[BOOK REVIEW] " THE MOURNER " / by Tendo Arata / Bungei Shunju (2008), Yen1700


This is the probably the first time I have chosen a novel for a book review, and since the author, Tendo Arata, has received the Naoki Award for this best-seller, The Mourner, I should explain why I have chosen to review it here.
Actually, I was moved by an interview of the author on TV. In that interview he said that one reason for writing the book was the 9.11 terror attack in New York. Each one of the victims that died that day was remembered by name and given commemorative services, while nobody knows the names of citizens being killed in Afghanistan and Iraq. The author found it inexpressibly weird that the daily news gives only the numbers of people killed, and suspects that many other people may also find this strange.
From that starting point the author begins a journey of deep reflection. Can't we commemorate equally all the people that have died? Although we may have cried yesterday over the death of a friend, vowing "I will never forget you," why is it that, with the passing of time, we so easily forget that death? Why and for whom do people mourn? It took 7 full years for the author of this book to reflect on these questions and complete this literary work.
The main character is a young man endowed with rich sensitivity, who is challenged by the deaths of relatives and friends, by children in a hospital where he does volunteer work, and by the death of animals. He confronts all kinds of death and little by little wants to mourn for all the deceased. As a result, using information provided by the media, he sets on out a journey to commemorate at the site of their death all the people throughout Japan that have died from accidents, suicide, criminal incidents, or illnesses.
Along the way three very different people become involved. One is a middle-aged newspaper reporter whose attitude as a child was badly affected when his parents divorced. Later on he himself separates from his own wife and child, but he continues with strange interest to write reports about people dying in accidents or as victims of crimes.
Another person involved is an unfortunate young woman who accepts a proposal to marry a saintly Buddhist monk but is then so manipulated by her suicide-prone husband that she ends up killing him. The third person is the main character's own mother. She is about to die of terminal stomach cancer, but just then her daughter (the main character's younger sister) is deserted by her fiance because of her older brother's morbid behavior. Actually, they were already expecting a child. The main character relates to all three of these as the story unfolds.
Just presenting the mere outline in this way has little meaning with regard to this book. More than any meaning in the story itself, the charm of this book is felt when the three persons who have led totally different lives encounter the main character's strange behavior of "mourning everyone equally" and we see how they understand this and how they change. Nevertheless, it is not a difficult theoretical book. The lives and feelings of the characters are vividly drawn and the story is faultless and enjoyable. However, when I finished reading it, I realized that this literary work forces one to undergo the challenging experience of questioning one's own personal view of life and death, one's outlook on life.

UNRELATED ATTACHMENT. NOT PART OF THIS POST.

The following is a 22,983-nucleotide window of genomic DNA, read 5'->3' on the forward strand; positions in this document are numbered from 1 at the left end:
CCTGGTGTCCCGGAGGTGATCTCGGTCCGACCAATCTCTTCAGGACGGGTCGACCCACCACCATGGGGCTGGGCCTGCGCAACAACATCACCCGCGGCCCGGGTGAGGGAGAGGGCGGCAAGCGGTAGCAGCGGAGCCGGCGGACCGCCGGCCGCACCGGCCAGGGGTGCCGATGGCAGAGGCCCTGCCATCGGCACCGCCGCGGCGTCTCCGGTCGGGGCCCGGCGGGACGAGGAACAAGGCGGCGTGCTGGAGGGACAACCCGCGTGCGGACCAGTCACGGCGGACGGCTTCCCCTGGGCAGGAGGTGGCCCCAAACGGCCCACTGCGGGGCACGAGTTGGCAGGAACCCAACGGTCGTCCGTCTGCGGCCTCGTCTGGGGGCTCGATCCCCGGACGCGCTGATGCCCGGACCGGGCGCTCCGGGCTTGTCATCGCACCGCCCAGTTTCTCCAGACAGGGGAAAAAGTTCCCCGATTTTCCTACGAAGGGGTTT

The Mourner has a special interest for me since I am involved in issues concerning capital punishment. Problems regarding the death penalty have forced me to confront the deaths of the assailants' victims and the sufferings of their families. Some common opinions among those who approve of capital punishment are "Without capital punishment the victims (who in most cases are already dead) do not come to public light," or "The emotional sufferings of the victims' relatives cannot be healed except through capital punishment." When people see and hear cold-blooded crimes, they side with the victims (or their families), feel deep anger and call for the assailant's punishment. This is the natural reaction.
Nevertheless, the main character of this novel says, "When you hate the assailant, you are overcome with hatred and forget the victim," and so he keeps himself from becoming concerned with the assailant. If you know "whom the victim loved, by whom the victim was loved, for what the victim was thanked," then, he says, you remember that person and can "mourn." He discovered this without recourse to any religion but while continuing to mourn the deaths of many people. I feel that this is certainly the true way to "remember" the dead and "mourn" their deaths. This is a book I can recommend by all means to those who think seriously about life and death.

(Shibata Yukinori, Jesuit Social Center, Tokyo)
=====     Copyright ®1997-2007 Jesuit Social Center All Rights Reserved     =====